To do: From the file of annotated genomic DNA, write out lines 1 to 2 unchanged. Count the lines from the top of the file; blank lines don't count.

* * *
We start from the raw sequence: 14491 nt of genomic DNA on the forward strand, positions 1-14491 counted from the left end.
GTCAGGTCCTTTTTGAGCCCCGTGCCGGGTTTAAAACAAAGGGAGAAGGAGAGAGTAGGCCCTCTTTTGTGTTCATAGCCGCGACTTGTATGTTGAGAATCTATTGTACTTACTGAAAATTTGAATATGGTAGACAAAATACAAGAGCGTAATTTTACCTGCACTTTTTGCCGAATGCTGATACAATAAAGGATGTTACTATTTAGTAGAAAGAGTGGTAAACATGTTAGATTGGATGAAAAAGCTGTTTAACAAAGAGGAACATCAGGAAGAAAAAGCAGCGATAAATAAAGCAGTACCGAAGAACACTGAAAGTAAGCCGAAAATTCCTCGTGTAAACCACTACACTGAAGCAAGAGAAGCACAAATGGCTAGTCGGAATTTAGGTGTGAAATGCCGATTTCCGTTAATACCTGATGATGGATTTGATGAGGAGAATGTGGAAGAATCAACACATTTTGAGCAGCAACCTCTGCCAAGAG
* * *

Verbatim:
We start from the raw sequence: 14491 nt of genomic DNA on the forward strand, positions 1-14491 counted from the left end.
GTCAGGTCCTTTTTGAGCCCCGTGCCGGGTTTAAAACAAAGGGAGAAGGAGAGAGTAGGCCCTCTTTTGTGTTCATAGCCGCGACTTGTATGTTGAGAATCTATTGTACTTACTGAAAATTTGAATATGGTAGACAAAATACAAGAGCGTAATTTTACCTGCACTTTTTGCCGAATGCTGATACAATAAAGGATGTTACTATTTAGTAGAAAGAGTGGTAAACATGTTAGATTGGATGAAAAAGCTGTTTAACAAAGAGGAACATCAGGAAGAAAAAGCAGCGATAAATAAAGCAGTACCGAAGAACACTGAAAGTAAGCCGAAAATTCCTCGTGTAAACCACTACACTGAAGCAAGAGAAGCACAAATGGCTAGTCGGAATTTAGGTGTGAAATGCCGATTTCCGTTAATACCTGATGATGGATTTGATGAGGAGAATGTGGAAGAATCAACACATTTTGAGCAGCAACCTCTGCCAAGAG